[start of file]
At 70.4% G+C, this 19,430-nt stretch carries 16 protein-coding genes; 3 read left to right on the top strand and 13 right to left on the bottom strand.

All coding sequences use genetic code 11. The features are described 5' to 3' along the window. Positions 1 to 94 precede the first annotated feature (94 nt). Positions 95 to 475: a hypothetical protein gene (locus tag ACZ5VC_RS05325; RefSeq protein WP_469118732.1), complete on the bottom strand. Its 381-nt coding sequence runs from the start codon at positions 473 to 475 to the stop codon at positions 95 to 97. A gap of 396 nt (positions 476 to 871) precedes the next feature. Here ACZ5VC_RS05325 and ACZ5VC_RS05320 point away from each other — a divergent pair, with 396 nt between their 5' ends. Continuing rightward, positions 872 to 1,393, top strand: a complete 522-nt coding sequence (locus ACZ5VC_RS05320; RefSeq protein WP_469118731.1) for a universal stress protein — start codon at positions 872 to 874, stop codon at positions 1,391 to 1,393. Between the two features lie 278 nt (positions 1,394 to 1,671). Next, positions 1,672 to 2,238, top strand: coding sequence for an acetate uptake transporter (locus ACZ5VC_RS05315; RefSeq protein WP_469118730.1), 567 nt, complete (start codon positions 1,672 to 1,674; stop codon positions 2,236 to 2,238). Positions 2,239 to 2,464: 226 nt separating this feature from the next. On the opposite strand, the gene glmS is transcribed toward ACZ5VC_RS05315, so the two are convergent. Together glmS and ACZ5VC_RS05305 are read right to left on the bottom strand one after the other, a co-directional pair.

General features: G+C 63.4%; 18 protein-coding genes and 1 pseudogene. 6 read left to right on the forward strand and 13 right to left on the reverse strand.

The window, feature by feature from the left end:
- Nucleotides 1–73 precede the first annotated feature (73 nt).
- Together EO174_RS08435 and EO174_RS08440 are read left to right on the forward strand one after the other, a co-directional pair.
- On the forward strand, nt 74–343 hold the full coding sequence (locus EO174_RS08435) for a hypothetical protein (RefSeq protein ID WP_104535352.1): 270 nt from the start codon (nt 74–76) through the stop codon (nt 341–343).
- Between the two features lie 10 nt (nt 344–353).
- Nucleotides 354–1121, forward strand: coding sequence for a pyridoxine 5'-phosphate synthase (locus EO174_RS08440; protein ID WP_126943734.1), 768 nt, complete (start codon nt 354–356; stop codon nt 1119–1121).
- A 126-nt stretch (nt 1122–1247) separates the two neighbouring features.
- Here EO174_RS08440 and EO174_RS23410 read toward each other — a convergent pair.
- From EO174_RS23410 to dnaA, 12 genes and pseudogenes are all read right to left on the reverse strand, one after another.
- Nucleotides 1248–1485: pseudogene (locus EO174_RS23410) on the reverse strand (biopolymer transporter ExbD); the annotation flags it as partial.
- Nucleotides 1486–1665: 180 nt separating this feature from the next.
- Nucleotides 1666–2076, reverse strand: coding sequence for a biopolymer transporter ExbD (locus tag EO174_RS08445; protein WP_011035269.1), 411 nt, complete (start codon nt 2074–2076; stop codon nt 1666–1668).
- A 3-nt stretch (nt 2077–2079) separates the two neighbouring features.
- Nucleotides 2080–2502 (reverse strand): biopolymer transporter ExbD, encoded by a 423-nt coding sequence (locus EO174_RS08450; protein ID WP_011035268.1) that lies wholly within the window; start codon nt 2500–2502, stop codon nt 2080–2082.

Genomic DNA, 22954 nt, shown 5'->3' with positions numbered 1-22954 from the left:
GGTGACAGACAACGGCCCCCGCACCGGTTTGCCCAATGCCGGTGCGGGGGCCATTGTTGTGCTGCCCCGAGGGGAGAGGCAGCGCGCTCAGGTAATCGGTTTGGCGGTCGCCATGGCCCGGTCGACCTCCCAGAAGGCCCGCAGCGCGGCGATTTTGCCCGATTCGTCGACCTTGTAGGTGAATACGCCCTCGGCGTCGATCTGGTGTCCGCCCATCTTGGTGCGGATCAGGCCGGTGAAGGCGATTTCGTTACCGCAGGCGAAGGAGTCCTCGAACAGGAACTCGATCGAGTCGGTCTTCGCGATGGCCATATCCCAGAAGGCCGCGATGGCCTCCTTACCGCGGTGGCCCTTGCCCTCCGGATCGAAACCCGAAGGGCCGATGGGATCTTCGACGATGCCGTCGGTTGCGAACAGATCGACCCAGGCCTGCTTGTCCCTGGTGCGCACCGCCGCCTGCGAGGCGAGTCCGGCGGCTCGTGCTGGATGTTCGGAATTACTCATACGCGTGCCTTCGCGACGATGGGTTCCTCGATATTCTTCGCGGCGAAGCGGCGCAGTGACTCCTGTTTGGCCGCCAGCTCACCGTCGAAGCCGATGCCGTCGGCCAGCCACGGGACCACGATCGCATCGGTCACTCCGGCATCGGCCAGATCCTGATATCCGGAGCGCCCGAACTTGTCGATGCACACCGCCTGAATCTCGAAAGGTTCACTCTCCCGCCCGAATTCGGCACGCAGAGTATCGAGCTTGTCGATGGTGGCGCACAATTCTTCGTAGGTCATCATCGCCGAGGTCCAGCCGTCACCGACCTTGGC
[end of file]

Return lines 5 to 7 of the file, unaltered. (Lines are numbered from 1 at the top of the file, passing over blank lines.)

- Nucleotides 1–73 precede the first annotated feature (73 nt).
- Together EO174_RS08435 and EO174_RS08440 are read left to right on the forward strand one after the other, a co-directional pair.
- On the forward strand, nt 74–343 hold the full coding sequence (locus EO174_RS08435) for a hypothetical protein (RefSeq protein ID WP_104535352.1): 270 nt from the start codon (nt 74–76) through the stop codon (nt 341–343).